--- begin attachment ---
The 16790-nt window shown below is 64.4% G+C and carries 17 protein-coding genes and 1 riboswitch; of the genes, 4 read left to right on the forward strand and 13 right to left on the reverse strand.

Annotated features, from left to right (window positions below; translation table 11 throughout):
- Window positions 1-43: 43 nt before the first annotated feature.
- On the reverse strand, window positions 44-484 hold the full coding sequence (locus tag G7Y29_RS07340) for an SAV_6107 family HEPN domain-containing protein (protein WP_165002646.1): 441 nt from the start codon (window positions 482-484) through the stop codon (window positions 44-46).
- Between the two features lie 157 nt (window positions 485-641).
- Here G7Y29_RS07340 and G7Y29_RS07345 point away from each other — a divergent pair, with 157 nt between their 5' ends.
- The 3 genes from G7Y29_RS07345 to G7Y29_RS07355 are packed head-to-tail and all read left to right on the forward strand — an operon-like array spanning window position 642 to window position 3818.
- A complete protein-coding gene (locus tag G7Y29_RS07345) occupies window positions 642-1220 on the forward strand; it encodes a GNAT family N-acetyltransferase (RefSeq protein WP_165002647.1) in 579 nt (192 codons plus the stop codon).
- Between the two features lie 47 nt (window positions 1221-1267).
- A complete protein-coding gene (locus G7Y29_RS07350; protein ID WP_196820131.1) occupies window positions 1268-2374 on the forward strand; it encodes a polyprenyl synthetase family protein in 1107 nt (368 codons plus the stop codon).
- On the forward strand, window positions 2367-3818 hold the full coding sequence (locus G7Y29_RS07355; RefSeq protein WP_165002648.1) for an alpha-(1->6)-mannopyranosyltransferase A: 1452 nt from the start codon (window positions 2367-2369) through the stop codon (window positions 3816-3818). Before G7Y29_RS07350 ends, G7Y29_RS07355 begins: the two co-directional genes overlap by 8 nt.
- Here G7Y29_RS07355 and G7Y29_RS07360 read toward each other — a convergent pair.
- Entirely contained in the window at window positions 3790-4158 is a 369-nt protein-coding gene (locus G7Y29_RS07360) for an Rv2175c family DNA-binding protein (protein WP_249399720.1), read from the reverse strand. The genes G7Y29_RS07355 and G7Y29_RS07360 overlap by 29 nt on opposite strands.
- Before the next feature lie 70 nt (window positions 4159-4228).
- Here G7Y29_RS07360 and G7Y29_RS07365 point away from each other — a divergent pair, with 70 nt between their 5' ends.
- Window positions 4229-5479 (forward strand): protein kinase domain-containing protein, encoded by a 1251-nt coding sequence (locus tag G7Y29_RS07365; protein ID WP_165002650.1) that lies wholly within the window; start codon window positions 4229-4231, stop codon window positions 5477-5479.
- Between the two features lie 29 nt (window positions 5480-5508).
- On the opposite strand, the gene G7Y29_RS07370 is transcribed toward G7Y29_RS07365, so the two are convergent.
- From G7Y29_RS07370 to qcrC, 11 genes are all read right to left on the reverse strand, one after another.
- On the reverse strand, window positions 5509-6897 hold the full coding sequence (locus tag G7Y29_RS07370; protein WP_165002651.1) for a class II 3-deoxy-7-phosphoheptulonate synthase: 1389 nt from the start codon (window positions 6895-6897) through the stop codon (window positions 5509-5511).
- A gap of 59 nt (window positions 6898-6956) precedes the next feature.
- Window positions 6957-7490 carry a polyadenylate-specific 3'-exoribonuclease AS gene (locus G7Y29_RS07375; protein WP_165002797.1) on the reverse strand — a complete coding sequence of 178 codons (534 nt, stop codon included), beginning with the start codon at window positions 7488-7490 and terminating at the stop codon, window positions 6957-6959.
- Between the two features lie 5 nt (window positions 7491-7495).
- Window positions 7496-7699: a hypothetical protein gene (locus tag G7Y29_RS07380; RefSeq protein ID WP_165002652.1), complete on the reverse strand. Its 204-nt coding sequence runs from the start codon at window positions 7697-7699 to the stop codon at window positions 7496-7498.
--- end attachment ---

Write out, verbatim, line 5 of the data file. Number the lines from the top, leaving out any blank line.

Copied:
- Between the two features lie 157 nt (window positions 485-641).